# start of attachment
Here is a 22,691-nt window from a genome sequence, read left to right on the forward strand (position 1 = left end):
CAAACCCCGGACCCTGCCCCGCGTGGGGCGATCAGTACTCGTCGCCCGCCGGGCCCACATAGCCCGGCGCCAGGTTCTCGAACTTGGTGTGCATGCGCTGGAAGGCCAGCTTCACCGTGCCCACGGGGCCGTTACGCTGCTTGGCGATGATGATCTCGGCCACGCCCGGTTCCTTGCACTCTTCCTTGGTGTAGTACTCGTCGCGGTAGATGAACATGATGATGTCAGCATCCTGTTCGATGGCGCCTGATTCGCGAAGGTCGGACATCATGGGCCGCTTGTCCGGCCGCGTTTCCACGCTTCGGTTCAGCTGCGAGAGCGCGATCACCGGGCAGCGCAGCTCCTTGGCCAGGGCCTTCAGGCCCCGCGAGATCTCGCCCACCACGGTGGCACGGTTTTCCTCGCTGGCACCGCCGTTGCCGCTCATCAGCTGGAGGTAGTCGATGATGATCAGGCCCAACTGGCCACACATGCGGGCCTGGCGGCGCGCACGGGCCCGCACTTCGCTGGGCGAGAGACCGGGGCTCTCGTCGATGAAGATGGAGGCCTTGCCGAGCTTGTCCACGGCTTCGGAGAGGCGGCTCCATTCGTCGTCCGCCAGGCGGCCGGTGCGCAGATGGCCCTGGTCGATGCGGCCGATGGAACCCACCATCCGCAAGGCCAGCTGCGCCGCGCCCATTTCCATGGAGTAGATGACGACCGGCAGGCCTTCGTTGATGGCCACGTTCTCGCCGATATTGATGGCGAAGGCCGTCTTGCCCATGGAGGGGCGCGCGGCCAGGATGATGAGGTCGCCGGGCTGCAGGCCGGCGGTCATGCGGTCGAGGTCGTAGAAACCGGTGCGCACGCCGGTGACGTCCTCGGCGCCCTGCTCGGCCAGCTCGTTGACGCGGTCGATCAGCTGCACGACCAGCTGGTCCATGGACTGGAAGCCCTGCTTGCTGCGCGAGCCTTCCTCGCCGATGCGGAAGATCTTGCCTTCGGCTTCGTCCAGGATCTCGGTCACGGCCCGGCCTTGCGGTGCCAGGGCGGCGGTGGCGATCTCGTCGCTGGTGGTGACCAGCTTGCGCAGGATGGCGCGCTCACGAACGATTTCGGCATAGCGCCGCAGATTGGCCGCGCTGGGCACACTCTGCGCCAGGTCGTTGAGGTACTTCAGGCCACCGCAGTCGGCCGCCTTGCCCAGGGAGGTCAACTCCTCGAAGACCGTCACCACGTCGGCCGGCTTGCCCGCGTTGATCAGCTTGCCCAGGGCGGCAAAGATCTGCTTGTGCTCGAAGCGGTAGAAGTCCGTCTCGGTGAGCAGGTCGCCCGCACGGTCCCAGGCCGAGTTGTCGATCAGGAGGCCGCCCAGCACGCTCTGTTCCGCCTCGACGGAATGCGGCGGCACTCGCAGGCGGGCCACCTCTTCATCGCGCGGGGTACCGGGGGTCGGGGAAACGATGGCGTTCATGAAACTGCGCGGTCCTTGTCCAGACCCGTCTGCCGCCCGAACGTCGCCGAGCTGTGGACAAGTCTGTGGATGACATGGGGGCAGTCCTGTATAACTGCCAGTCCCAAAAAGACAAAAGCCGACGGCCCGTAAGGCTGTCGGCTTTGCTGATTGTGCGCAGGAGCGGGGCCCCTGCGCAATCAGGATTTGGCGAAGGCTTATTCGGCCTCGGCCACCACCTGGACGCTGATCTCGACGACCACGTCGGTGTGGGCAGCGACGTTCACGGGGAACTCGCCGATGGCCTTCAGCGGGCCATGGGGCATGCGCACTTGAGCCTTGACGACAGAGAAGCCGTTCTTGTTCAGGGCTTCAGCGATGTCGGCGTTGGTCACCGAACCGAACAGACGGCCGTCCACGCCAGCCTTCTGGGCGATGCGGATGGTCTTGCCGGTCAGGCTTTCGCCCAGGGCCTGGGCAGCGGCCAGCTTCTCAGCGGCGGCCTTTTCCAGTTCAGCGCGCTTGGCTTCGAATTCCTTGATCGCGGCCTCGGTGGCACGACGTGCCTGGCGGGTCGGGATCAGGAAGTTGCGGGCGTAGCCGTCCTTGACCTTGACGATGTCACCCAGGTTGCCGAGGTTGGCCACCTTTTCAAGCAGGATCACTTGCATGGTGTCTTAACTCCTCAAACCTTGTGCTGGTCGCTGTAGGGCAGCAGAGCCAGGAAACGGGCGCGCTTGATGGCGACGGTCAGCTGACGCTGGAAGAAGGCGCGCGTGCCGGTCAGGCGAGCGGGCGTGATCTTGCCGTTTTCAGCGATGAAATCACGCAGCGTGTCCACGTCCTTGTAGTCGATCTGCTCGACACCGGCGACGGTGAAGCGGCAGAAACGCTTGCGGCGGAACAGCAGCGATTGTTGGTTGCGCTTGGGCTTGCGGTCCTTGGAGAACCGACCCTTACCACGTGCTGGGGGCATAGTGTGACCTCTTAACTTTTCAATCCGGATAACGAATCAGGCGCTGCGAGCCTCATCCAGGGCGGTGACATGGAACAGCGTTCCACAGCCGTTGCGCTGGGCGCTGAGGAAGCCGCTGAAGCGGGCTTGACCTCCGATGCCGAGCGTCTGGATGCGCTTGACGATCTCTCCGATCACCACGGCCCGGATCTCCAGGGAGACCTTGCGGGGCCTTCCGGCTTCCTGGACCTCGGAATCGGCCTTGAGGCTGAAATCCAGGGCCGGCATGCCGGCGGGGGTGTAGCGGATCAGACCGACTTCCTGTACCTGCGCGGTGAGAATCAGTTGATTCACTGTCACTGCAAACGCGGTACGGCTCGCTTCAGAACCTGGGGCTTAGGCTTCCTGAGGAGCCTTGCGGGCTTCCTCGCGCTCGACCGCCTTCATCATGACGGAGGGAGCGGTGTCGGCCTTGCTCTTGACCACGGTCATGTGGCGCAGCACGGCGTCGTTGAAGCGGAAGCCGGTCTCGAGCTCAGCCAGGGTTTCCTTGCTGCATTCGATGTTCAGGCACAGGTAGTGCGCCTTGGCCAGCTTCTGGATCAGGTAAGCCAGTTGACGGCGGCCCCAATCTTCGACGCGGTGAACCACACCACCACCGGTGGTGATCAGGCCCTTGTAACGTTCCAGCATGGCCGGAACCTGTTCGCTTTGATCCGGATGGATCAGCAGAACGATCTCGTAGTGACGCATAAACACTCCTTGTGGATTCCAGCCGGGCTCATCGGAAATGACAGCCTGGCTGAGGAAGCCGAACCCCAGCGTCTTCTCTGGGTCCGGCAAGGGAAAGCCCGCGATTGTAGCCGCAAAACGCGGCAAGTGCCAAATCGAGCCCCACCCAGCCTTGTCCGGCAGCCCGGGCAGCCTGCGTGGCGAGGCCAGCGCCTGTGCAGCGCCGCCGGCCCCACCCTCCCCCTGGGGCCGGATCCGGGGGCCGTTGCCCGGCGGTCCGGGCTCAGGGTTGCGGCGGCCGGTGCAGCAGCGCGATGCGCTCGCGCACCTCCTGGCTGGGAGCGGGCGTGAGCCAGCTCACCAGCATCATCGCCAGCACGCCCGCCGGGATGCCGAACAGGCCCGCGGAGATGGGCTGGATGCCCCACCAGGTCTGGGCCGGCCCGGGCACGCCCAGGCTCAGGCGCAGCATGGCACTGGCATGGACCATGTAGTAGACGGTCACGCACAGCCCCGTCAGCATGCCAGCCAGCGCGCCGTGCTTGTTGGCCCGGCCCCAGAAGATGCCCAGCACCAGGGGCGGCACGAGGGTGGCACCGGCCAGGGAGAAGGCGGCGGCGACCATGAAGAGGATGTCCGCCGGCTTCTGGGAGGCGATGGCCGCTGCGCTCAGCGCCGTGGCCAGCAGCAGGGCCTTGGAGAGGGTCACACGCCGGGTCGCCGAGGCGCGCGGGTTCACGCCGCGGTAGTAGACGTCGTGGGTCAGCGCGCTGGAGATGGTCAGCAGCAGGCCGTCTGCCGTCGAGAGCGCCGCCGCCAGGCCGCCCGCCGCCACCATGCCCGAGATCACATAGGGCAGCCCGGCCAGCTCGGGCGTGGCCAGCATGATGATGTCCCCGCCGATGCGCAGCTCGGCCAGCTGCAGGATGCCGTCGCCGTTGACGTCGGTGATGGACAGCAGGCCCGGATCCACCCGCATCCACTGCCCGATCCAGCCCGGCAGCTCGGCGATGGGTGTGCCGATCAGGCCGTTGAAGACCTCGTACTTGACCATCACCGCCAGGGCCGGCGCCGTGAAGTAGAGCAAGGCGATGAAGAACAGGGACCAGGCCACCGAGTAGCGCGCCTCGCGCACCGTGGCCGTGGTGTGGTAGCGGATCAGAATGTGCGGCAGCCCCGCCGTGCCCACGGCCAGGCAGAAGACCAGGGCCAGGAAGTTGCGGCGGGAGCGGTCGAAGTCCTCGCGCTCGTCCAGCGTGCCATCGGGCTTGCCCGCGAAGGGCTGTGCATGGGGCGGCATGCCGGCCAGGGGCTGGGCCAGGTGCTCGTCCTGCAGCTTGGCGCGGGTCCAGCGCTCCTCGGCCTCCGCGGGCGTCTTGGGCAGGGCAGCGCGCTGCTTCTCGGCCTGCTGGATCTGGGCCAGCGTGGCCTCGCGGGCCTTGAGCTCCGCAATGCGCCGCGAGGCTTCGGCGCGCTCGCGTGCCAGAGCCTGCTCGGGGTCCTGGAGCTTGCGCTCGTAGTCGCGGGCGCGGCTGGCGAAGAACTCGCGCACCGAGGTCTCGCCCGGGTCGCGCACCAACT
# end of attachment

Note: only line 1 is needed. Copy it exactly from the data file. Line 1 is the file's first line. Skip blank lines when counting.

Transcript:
Here is a 22,691-nt window from a genome sequence, read left to right on the forward strand (position 1 = left end):